• 122 Lecture24:ABetterSetofEyes in order to probe the structure of celestial objects on a variety of scales and at different angular resolutions. The University of California at Berkeley, in conjunction with the Search for Extra-Terrestrial Intelligence (SETI) Institute, is currently building an array of 350 radio telescopes, in part to search for possible signals from extraterrestrial beings. The telescopes will also be used for other, more conventional types of astronomical investigations. Radio telescopes can be set up across a whole continent to achieve a resolution of a 2500- or 3000-mile baseline. These telescopes can also be put on different continents to increase the effective diameter of the telescope even more and get an even smaller blur circle. Because a particular interference pattern depends precisely on the separation of the different telescopes, changes in the separation can be measured very accurately. In this way, we can measure continental drift, the slow movement of continents. Interferometry works well at radio wavelengths because the atmosphere is stable and distorts the wavelengths in a way that we can compensate for. This technique has also been extended to infrared wavelengths on ground-based The Very Large Array of radio telescopes in New Mexico surveys the sky. ©ComstockImages/Thinkstock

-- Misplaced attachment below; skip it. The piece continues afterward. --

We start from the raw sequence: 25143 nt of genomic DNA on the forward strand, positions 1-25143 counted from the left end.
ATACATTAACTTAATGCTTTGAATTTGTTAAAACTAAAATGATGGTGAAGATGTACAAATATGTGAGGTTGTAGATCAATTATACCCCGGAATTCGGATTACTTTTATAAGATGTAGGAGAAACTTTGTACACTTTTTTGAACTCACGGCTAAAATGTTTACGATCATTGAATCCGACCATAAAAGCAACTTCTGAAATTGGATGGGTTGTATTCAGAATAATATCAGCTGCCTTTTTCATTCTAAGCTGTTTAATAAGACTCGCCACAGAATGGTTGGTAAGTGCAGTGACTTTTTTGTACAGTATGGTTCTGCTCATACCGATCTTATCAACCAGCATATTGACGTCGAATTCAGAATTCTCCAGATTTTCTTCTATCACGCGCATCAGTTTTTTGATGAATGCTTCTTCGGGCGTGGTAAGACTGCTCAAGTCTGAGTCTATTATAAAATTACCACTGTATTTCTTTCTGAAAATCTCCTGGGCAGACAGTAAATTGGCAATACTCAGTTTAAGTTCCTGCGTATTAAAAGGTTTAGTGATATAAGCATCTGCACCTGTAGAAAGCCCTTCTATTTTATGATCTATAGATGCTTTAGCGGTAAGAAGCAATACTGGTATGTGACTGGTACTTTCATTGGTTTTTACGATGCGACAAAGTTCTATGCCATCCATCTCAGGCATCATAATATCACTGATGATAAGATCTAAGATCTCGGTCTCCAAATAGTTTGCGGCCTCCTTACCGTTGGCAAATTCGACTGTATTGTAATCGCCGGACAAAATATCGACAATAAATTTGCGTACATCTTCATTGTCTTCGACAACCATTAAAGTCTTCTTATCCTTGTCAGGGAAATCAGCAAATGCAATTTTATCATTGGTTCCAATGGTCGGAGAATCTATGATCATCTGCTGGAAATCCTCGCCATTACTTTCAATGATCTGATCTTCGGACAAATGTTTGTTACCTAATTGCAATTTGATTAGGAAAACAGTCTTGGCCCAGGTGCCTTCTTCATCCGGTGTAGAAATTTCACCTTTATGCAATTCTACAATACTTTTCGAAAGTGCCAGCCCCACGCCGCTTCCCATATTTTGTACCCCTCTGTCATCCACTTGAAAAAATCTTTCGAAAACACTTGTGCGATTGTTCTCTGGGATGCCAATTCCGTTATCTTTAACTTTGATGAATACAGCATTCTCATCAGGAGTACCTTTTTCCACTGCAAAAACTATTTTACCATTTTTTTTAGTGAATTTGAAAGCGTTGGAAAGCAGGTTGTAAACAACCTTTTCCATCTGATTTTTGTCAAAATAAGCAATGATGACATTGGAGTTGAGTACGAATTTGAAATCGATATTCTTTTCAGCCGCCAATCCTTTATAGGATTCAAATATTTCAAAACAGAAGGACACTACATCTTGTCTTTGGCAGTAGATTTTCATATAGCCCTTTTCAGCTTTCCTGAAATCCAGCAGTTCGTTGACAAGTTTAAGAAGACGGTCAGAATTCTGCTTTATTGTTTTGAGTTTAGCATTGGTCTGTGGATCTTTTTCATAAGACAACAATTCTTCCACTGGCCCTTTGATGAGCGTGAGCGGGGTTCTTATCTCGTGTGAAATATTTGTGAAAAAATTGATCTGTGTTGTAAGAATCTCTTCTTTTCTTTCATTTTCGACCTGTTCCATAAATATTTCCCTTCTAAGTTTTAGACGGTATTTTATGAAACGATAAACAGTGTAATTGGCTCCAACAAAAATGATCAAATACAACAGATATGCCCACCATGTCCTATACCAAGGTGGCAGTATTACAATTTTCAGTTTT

• 123 optical/infrared telescopes, such as the pair of Keck telescopes on Mauna Kea Volcano in Hawaii and a set of four 8-meter telescopes (the Very Large Telescope) on a mountaintop in Chile. The overall image can be improved by building a group of smaller outrigger telescopes around two main telescopes, which gives more baselines. Let’s consider atmospheric turbulence. Atmospheric turbulence can make stars appear to twinkle. In a similar way, it can make stars appear blurry when viewed through a telescope. Astronomers have developed a method, called adaptive optics, to correct for distortion due to atmospheric turbulence. A small deformable mirror, whose shape can be changed quickly, can negate the distortions to produce plane-parallel waves. By monitoring the light from a bright star many times per second, we can correct for distortions to make that star appear less blurred. In addition, the appearance of any objects close to that star will also be corrected to show a clear, accurate view. When no bright star appears next to an object we want to view, we can create a fake star using a laser beam. The laser excites sodium atoms about 90 or 100 kilometers above the Earth’s surface. We can correct for those distortions of the fake star and the nearby object we want to view. One limitation of this technique is that it produces a limited eld of view, only about 30 arc seconds in radius, though with promising new technology, the eld of view will increase. Another limitation is that the technology works well at near- infrared wavelengths but not yet at visible wavelengths. Despite advances in telescopes and their instruments, ground-based observations still have some limitations. As already mentioned, high clarity with adaptive optics is currently being achieved only over small patches of the sky and only at infrared wavelengths. Light pollution causes the sky to glow, which makes viewing celestial objects more dif cult. The sky is especially bright at infrared wavelengths. We can’t see much beyond the optical window into the ultraviolet and infrared wavelengths because of absorption by ozone and water vapor (respectively) in Earth’s atmosphere. In addition, x-rays and gamma rays are blocked by certain molecules in the atmosphere. How, then, do we avoid the atmosphere to observe some of these wavelengths? Airplanes mounted with telescopes and infrared detectors can travel above the 2- to 10-kilometer water layer in the Earth’s atmosphere.